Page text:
HIPS or a behavior blocker

Discussion in 'other anti-malware software' started by Tara_Turvi, Mar 2, 2009.

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  1. Tara_Turvi

    Tara_Turvi Registered Member

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    Hello guys!

    I’ve been going through this forum for quite some time, but I still haven’t found what I’m looking for. So, I decided to create an account here and ask you to help me decide what would be the best addition to my security setup. Right now, I’m using Avira AntiVir Personal, together with SAS and MAMB (both free) and CIS (firewall only). Apart from picking up several techie expressions while reading the posts here, I’m far from being computer savvy, so I don’t know whether I should choose a HIPS such as CIS D+, or a behavior blocker such as TF and/or DS. As I understand, while using a HIPS, all decisions come down to the user (but D+ has got a TC now as a mean to show how other users replied to the same question while installing the same software, right?), while a behavior blocker does its own analysis (checking the data in the cloud?) and asks the user only if not being certain what to do. If I chose a HIPS, would I have to hit allow/deny button every time I install a new program and how would I know what would be the right answer? On the other hand, are TF and DS just as good as D+ but question free?

    I would be very grateful if you could help me.

    Tara

    (Windows Vista, administrator UA)
     
  2. Someone

    Someone Registered Member

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    You should get a behavioural blocker, it is much easier to use. ThreatFire is one of the best free ones.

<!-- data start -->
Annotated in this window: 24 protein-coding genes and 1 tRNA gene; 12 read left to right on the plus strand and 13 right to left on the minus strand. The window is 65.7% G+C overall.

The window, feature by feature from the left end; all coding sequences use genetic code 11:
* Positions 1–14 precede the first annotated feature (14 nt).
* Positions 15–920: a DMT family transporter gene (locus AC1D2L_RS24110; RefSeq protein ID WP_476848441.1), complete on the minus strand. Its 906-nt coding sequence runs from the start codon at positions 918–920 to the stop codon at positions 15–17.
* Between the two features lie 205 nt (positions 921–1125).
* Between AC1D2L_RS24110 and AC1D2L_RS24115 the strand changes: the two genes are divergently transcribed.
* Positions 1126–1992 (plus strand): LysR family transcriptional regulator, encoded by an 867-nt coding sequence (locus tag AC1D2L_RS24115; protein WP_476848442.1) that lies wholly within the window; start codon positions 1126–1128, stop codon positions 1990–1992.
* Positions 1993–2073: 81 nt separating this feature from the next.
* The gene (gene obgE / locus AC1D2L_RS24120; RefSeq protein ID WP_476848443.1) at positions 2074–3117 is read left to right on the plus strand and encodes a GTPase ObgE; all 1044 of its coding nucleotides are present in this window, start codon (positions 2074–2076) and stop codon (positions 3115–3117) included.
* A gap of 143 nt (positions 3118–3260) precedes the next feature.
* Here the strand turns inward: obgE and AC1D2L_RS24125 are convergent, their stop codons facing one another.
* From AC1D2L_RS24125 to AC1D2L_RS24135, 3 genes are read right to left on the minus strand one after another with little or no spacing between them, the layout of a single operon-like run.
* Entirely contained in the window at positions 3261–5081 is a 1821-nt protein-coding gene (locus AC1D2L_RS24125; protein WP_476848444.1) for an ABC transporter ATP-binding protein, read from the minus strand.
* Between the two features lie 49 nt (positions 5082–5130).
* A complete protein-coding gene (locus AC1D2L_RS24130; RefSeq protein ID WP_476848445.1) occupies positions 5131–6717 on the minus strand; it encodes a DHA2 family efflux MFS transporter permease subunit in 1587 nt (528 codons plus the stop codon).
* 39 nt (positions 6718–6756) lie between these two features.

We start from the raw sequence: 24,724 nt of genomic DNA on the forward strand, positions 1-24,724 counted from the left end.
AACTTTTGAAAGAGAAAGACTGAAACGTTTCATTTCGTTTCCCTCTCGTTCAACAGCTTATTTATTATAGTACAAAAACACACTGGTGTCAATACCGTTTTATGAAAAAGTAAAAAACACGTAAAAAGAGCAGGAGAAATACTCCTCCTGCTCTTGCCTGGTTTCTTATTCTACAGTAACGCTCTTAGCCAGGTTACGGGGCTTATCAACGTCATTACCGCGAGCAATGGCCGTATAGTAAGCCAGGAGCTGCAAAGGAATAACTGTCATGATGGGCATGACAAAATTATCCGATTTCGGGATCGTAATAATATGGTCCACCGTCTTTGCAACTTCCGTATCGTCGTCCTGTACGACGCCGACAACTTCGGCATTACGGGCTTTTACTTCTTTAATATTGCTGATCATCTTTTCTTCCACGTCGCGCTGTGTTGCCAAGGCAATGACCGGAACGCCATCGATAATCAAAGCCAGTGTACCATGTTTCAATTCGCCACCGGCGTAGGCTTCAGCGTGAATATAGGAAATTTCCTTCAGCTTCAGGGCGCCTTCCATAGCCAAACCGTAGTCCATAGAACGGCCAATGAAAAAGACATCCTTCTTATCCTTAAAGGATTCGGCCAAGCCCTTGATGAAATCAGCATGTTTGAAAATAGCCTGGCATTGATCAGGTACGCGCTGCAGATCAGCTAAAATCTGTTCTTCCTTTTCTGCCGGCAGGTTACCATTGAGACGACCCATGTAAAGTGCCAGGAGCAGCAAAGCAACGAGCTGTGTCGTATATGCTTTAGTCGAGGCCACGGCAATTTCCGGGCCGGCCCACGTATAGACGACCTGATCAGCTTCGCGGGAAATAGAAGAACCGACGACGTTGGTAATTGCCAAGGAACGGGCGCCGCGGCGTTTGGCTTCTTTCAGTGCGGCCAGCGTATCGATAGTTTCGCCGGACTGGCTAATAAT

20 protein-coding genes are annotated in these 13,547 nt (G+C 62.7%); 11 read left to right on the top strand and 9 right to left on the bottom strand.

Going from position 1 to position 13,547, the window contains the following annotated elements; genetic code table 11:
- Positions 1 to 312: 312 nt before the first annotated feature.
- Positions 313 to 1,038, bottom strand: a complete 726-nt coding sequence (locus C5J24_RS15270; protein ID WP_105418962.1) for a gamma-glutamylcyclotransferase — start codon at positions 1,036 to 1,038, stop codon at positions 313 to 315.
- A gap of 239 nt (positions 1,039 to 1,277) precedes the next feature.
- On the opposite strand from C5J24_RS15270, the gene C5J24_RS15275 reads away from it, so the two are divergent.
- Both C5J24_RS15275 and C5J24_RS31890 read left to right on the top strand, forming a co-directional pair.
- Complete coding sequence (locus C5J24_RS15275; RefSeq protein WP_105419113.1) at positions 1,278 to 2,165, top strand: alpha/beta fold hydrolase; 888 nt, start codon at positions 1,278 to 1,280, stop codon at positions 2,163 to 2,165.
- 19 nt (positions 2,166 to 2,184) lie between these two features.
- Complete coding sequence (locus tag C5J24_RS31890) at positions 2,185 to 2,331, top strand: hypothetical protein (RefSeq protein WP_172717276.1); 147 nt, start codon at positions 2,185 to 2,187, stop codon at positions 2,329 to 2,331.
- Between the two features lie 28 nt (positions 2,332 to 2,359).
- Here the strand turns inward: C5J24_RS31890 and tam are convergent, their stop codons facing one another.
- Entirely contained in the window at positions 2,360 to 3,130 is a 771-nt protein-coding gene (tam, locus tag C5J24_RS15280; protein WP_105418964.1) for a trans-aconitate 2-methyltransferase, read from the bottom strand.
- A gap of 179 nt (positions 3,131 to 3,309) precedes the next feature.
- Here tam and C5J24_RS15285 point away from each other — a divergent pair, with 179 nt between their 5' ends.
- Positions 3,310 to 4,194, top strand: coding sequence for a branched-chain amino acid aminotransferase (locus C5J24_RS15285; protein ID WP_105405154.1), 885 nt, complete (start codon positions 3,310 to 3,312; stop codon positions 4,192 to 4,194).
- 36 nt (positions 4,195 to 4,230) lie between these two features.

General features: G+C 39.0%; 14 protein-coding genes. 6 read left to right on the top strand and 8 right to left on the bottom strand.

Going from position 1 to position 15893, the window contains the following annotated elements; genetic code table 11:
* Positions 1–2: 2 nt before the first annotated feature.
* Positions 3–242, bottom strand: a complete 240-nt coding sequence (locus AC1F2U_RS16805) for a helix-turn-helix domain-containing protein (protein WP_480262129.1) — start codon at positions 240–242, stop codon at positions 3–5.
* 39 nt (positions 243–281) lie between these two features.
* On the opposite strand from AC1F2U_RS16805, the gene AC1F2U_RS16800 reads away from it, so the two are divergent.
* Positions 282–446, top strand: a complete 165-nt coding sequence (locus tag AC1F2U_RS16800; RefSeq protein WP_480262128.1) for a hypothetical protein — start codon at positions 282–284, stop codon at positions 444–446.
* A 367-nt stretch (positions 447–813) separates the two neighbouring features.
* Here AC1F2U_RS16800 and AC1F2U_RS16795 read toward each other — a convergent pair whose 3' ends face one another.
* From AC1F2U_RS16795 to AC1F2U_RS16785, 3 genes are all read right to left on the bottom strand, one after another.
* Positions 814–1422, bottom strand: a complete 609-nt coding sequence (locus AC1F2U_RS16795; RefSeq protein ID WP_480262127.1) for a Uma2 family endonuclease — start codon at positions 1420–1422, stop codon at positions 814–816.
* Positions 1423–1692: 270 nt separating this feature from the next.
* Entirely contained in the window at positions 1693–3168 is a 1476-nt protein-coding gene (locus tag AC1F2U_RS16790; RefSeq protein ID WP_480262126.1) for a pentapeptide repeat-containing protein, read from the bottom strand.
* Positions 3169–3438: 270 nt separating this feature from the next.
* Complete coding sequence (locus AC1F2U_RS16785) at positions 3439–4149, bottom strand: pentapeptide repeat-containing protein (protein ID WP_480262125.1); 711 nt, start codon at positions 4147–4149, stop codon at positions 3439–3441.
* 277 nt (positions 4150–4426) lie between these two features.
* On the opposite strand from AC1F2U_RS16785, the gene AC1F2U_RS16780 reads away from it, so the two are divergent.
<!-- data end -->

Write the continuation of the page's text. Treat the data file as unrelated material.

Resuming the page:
3. Tara_Turvi

    Tara_Turvi Registered Member

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    Thank you for the reply. :) But in which way is it better than DS?
    (if I'm violating the "vs" rule, please erase this post)
     
  4. Someone

    Someone Registered Member

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    Well DS is quite good but I personally prefer ThreatFire, because DS has an unproven AV integrated and is more resource intensive.

    Edit: I haven't tried the latest version, so I would go with what firzen771 said.
     
    Last edited: Mar 2, 2009
  5. trio

    trio Registered Member

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  6. firzen771

    firzen771 Registered Member

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    far from it. new version recently released of DS is light and quick, and ive had maybe 3 popups since installing it (thats how good their white list is), plus IF u want, u can add folders and file types u want to be protected, or u can leave it at default and still have good protection. as for their AV, u can just disable it and use there other protection module, and use the scanner for on-demand use if u wish or not use it at all. From my own use, this new version of DS is lighter than TF, that IMO.

    PS. Their AV isnt completely unproven, it got a checkmark from WestCoast Labs.
     
  7. pegr

    pegr Registered Member

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    I agree that behavioural blockers are quieter and easier to use than classical HIPS.

    I like and use PC Tools ThreatFire myself. Some people at Wilders have reported problems with ThreatFire quarantining parent processes along with the child process that triggered the alert. I haven't experienced that myself, but it's something to be aware of. It's probably best to configure ThreatFire to create a system restore point before quarantining.

    I also use Prevx Edge, which provides a similar level of protection against zero-day threats as ThreatFire, so is also worth considering. Unlike ThreatFire though, Prevx Edge is a paid product. You can trial Prevx Edge free of charge for as long as you want and it will monitor and report any threats it finds, but the real-time blocking is disabled unless you pay to register it.

    I have Avira AntiVir Personal, PC Tools Firewall Plus, and Returnil all running alongside ThreatFire and Prevx Edge without experiencing any problems, conflicts, or slowdowns. Of course everybody's experience is different, so you will need to experiment with what works well for you.